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One Track Mind: Richard Nelson Large Ensemble, "Strive" (2011)

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In most big bands, the guitarist functions as nothing more than a member of an expanded rhythm section—and for a while it seems like Richard Nelson (even though it's his band, and all) had fallen into the same role on his forthcoming album, Pursuit. Then comes “Strive," the final large-ensemble piece.

As the track begins, an angular initial stanza—sparked by violinist Jon Luoma's desultory exclamations—gives way to this billowing chamber-inspired combo of flute, viola and cello. Only then does “Strive" catch a swinging rhythm, as drummer Steve Grover and bassist Cassidy Holden assert themselves. From there, the tune begins to move in point and counterpoint, like a two-part conversation held at the same time, before Nelson emerges for a rare turn as a soloist on Pursuit.

I was struck by the way he brought together all of those seemingly disparate elements with his solo here. For all of his rangy brilliance on “Strive," Nelson's chief contribution elsewhere on Pursuit is as a composer and arranger. The brass eventually join in, almost like a Greek chorus, reminding Nelson—and us—of the tune's broader intentions. But not before a virtuoso moment for Nelson (the guitarist), who is by turns incisive and lyrical, but always inside a tangy groove.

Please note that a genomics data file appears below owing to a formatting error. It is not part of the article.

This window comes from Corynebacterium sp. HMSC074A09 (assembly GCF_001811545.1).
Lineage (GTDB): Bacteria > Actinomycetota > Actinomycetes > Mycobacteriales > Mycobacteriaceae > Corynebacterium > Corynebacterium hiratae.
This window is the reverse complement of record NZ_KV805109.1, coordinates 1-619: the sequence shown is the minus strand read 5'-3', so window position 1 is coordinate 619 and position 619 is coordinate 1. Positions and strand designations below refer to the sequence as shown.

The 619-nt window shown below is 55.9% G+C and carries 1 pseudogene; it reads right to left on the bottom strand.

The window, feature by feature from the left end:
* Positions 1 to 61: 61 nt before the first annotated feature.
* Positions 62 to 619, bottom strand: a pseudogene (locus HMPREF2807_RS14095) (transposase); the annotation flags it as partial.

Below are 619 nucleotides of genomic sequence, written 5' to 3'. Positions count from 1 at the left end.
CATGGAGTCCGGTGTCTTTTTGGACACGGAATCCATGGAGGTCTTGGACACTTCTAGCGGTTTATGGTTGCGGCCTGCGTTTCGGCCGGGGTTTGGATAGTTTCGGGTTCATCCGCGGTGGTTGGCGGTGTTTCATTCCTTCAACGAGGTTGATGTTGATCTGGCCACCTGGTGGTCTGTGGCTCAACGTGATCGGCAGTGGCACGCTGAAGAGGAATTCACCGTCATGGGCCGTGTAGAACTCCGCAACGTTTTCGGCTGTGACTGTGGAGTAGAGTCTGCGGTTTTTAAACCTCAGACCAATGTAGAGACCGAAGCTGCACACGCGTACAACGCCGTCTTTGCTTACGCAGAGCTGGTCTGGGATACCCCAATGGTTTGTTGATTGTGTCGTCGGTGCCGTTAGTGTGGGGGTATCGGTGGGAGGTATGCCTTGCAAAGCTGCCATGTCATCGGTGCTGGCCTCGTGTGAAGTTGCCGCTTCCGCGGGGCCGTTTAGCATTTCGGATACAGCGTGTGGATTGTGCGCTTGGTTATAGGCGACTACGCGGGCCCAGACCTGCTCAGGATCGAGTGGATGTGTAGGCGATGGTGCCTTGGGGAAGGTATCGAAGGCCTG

Soon enough, we're being dazzled again by Nelson (the big thinker), as his ensemble begins a locomotive final section—highlighted by the acrobatic Grover, last heard playing like an engine on its last drop of oil. But not before Nelson has finally asserted himself, finally given voice to his own instrumental talents. Too, “Strive" works as a big nudge toward the smaller-scale joys still to come, as Nelson ends Pursuit with a pair of quintet compositions.



Pursuit, available on June 7 from Heliotrope Records, was recorded live at the University of Maine-Augusta, where Nelson serves as an associate professor. A collaborator with Sheila Jordan, Taylor Ho-Bynum and Geri Allen, he is also a long-time core member of the Boston-based Aardvark Jazz Orchestra. Nelson's 13-piece large ensemble includes flutist Bill Moseley, alto and soprano saxophonist Tim O'Dell, alto saxophonist Pamela Jenkins, tenor saxophonist Frank Mauceri, trumpeters John Foss and Don Stratton, trombonist Sebastian Jerosch, bass trombonist Anita Jerosch and cellist Moira Wolohan.

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